In some cases, though, eating asparagus can help reduce diarrhea. When you have diarrhea, eating the tips of asparagus, specifically, may help, according to the National Library of Medicine.
Schlichter recommends reducing the chances of getting diarrhea from asparagus by drinking plenty of water and eating enough fiber.
5. Other Digestive Symptoms
If eating a few stalks gives you stomach pain, you may have an intolerance to fructan, a carbohydrate in asparagus. Because the symptoms are similar to those of gluten sensitivity, intolerance to fructan is often misdiagnosed, according to Ohio State University.
Fructan intolerance is common. Up to one-third of people with suspected irritable bowel syndrome (IBS) actually have fructan malabsorption and dietary fructan intolerance, according to January 2014 research in Current Gastroenterology Reports.
Although wheat and onions are the most common sources of fructan, some vegetables, including asparagus, contain this compound too. If you have trouble digesting fructans, you may experience symptoms like:
Symptoms can range from mild to severe enough to necessitate missing work or school, according to Ohio State University.
6. Allergic Reaction
It's also possible for some people to be sensitive to asparagus because of a food allergy to the Alliaceae family of vegetables, which includes garlic, onions, chives and leeks in addition to asparagus. Each member of the family has the potential of cross-reactivity with each other and may trigger allergic reactions.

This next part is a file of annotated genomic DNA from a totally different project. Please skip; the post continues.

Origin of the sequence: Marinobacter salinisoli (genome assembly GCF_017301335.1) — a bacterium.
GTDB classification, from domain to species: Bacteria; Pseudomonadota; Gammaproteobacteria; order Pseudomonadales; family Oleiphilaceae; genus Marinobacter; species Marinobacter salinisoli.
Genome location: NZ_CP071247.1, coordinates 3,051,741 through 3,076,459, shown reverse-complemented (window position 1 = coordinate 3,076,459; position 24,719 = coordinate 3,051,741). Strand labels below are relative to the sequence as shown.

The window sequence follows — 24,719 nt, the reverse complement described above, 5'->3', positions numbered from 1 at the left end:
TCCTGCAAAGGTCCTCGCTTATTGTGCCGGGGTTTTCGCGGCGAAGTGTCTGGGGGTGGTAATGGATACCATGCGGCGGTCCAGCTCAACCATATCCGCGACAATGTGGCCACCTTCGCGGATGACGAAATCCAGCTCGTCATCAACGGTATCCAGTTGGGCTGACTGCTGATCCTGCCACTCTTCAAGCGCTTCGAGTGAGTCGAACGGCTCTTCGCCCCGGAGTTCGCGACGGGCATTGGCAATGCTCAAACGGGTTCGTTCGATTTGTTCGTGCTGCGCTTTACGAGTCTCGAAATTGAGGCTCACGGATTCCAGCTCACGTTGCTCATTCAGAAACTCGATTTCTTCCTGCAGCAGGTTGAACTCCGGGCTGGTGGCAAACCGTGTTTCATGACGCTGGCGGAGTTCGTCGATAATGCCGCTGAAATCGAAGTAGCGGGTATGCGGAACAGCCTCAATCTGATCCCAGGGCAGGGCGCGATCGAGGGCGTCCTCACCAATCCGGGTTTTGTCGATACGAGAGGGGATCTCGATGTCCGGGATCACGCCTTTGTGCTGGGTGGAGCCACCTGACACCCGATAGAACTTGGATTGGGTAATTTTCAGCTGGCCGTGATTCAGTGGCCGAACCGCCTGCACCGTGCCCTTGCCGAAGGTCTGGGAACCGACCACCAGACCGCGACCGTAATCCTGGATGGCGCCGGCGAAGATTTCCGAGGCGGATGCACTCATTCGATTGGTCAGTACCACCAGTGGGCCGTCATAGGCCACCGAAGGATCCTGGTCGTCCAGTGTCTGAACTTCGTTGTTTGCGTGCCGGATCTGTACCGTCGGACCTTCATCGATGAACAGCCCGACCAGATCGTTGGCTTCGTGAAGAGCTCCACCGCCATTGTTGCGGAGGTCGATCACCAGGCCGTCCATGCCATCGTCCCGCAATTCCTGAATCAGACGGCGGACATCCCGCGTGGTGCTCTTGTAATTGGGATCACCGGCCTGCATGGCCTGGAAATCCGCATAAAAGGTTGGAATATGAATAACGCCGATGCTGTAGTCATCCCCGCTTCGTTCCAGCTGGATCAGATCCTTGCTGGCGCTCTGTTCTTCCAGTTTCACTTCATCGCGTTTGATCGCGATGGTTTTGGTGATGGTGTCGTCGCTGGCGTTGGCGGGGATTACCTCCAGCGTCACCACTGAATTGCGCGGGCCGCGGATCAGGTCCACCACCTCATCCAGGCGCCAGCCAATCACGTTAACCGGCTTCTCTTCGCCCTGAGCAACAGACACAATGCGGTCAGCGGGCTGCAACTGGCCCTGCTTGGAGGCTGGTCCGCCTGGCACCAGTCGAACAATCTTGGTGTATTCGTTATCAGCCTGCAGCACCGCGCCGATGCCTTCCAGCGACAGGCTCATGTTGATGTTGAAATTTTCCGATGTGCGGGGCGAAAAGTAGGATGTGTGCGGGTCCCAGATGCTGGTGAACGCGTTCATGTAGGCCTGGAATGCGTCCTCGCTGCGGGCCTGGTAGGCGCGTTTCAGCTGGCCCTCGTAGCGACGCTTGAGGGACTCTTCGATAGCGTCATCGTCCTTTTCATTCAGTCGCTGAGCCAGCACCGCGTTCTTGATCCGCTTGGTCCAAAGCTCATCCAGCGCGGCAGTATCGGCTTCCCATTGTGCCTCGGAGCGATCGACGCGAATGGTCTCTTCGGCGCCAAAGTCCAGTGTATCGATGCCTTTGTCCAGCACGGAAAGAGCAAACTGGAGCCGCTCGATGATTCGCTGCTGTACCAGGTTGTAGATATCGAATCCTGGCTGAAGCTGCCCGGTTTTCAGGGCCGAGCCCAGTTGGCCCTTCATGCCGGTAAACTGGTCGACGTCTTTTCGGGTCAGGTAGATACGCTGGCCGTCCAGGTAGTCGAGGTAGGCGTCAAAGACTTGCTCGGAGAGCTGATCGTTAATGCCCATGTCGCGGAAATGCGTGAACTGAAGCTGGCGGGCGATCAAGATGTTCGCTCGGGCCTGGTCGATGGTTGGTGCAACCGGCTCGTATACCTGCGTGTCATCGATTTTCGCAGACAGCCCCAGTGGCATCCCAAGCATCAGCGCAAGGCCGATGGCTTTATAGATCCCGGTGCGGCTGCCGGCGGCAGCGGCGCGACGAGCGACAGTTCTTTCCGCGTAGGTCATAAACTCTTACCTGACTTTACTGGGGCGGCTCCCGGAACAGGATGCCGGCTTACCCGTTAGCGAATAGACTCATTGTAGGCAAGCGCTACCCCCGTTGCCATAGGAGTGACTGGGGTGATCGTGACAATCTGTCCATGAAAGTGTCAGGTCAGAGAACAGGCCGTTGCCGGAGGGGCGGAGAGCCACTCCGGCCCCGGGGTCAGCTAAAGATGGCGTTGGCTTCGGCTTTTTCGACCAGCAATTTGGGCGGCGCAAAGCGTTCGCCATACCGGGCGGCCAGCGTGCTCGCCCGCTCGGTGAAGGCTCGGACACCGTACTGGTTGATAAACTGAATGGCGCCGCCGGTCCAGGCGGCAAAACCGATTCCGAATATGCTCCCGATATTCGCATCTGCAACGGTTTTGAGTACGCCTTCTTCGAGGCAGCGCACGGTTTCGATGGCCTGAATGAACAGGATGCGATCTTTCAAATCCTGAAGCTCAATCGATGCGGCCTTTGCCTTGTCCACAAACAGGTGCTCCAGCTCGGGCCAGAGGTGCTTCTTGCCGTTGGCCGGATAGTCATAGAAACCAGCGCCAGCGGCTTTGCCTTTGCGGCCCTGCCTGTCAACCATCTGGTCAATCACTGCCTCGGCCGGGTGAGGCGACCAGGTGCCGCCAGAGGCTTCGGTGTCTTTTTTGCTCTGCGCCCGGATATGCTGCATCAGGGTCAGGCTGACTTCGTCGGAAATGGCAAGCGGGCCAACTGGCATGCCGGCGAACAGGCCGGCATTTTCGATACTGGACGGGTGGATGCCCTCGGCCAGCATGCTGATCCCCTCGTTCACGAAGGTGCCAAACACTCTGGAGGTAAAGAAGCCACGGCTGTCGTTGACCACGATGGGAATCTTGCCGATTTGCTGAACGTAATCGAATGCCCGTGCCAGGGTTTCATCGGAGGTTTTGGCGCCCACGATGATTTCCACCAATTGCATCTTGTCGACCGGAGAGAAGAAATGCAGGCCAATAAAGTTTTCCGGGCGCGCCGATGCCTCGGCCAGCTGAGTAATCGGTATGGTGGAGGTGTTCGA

At least six Immunoglobulin E (IgE) compounds have been detected in raw asparagus. IgE is an antibody produced by your immune system in response to overreacting to an allergen. This compound releases chemicals in your cells, causing an allergic reaction that may induce symptoms affecting your skin, throat, nose or lungs, according to the American Academy of Allergy, Asthma and Immunology.
While most of the negative side effects of asparagus are non-threatening, severe allergic reactions may cause life-threatening anaphylaxis, which requires immediate medical attention.
- MyFoodData: "Nutrition Facts for Asparagus (Cooked)"
- USDA: "2020-2025 Dietary Guidelines for Americans"
- Mayo Clinic: "Dietary Fiber: Essential for a Healthy Diet"
- The BMJ: "Sniffing Out Significant “Pee Values”: Genome Wide Association Study of Asparagus Anosmia"
- Ohio State University: "Should You Avoid Eating Fructans?"
- Current Gastroenterology Reports: "Dietary Fructose Intolerance, Fructan Intolerance and FODMAPs"
- Nutrients: "Lutein and Zeaxanthin—Food Sources, Bioavailability and Dietary Variety in Age-Related Macular Degeneration Protection"
- Phytochemistry: "Asparagusic Acid"
- Harvard Health Publishing: "Is something in your diet causing diarrhea?"
- National Library of Medicine: "When you have diarrhea"
- American Academy of Allergy, Asthma & Immunology: "Immunoglobulin E (IgE) Defined"
- National Center for Biotechnology Information
- Cleveland Clinic: "Natural Diuretics to Reduce Water Retention"